Saturday, 25 September 2010

Jal Bin Machhli Nritya Bin Bijli (1971)

First of all what a fabulous poster that is, i hope to make it into a Tshirt one of these days, in fact i've been doing a lot of that, wearing some of my favourite bollywood posters as Tshirts, i'll share the images on here at some point, now back to Jal bin Macchli Nritya Bin bijli (Fish without water, lightening without dance), is yet another V. Shantaram film that is very much an acquired taste, from what I've gathered from the comments on my blog this seems to be a lot of people's least favourite V.Shantaram film

The film starts with the memo of "No art form is great if there is no imagination behind it"

Alaknanada's (Sandhya) mother had given up her love for dancing for the sake of her husband Dr Verma (Iftekhar) all in the name of not wanting people to label her as characterless. Before she dies she urges Akalnanda to fulfil these dream of hers


the ever so quirky but undeniably lovable Sandhya

She impresses Kailash (Abhijeet) a wealthy artist/musician who sees her dancing, he's taken aback and says its the kind of dance he wants for a show he's working on as her dance comes from the heart and is full of passion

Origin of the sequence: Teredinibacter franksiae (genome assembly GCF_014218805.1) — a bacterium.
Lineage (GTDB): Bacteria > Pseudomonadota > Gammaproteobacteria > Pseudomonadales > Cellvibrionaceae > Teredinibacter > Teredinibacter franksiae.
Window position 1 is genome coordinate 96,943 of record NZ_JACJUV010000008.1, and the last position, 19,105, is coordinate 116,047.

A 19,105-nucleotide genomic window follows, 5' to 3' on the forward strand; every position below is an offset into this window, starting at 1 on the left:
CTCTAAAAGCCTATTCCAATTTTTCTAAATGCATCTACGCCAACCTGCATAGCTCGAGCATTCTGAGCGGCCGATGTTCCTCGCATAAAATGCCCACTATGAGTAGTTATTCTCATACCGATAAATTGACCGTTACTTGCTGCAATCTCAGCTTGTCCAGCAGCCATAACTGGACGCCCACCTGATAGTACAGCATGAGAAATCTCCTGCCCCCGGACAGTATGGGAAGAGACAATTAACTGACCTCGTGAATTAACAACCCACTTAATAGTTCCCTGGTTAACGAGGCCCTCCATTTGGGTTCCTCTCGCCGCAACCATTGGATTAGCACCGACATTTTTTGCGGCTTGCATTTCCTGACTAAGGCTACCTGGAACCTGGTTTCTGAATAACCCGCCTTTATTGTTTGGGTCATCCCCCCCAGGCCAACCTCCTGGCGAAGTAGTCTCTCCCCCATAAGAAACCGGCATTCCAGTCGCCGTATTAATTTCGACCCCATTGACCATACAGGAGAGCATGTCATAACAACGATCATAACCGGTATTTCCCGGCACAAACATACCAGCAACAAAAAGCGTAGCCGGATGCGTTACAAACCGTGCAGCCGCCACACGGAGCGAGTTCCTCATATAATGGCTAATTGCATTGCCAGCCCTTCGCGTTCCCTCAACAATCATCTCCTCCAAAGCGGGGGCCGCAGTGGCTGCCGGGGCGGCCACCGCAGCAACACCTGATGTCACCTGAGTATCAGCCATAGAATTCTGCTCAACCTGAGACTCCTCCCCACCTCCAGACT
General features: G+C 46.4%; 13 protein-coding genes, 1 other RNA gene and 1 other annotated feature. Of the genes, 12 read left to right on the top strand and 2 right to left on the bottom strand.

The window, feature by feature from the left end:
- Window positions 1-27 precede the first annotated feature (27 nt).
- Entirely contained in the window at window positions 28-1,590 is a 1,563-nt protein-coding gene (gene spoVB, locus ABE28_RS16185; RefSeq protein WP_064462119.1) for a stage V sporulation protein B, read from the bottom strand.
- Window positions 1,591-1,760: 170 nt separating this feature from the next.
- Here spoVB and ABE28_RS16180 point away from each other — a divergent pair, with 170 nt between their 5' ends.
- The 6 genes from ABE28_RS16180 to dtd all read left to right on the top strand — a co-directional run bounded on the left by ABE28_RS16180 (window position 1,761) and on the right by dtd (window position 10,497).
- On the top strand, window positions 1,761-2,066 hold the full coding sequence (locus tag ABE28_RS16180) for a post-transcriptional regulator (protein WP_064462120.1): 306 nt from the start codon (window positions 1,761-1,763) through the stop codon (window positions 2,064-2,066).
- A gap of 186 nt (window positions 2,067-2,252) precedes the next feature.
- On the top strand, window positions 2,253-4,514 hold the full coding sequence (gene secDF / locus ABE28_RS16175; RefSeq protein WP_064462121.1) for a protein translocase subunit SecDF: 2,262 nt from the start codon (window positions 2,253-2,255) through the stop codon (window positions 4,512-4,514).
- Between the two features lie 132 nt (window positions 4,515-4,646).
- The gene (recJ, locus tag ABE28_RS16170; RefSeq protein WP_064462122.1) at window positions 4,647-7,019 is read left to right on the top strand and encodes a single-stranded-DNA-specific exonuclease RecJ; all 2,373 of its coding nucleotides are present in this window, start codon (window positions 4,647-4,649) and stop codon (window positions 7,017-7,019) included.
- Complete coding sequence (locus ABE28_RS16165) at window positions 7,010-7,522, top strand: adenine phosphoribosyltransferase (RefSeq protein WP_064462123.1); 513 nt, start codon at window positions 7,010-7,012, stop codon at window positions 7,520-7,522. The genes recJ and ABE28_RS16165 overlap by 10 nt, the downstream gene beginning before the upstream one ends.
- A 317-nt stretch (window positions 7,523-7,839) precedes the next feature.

Her father thinks she can take up whatever dancing as much as she wants after marriage, thus refusing to let her go to Kailash but she overrules him and starts meeting Kailash for dance lessons, over time they both fall in love


Meanwhile Kailash parents are matchmaking him with foreign returned Princess Roopmati (Minal), his mother Rajamata (Dina Pathak) had promised Roopmati's mother she would be her daughter in law


Despite his parents choice of Roopmati, Kailash only has eyes for none other than Akalnanda which leaves Roopmati frustrated adding to her frustrations even more is when Akalnanda saves Kailash's life from a tiger which makes him love her even more


When Akalnand's uncle Mr Rai blabs about Kailash and Akalnanda's love to her father he reprimands her but she refuses to leave him as she wants to stay not only for her love but for the sake of her art


Also trying to break them up is Kailash's mother who tries to buy her out Akalnanda refuses, but when her mother in a case of "why don't you just let her go ahead and do it" attempts to swallow poison, Akalnanda in order to prevent her death decides to sacrifice her love (yawn!!)


On the day of her dance , Uncle Rai sabotages her performance which results in her breaking her spinal cord


She's taken to hospital where after treatment she's left with the support of crutches. Kailash goes to her with his marriage proposal (Gotta love him, broken spines and all) but she turns him down (Silly girl) saying she never loved him and had only been leading him on for the sake of learning dance from him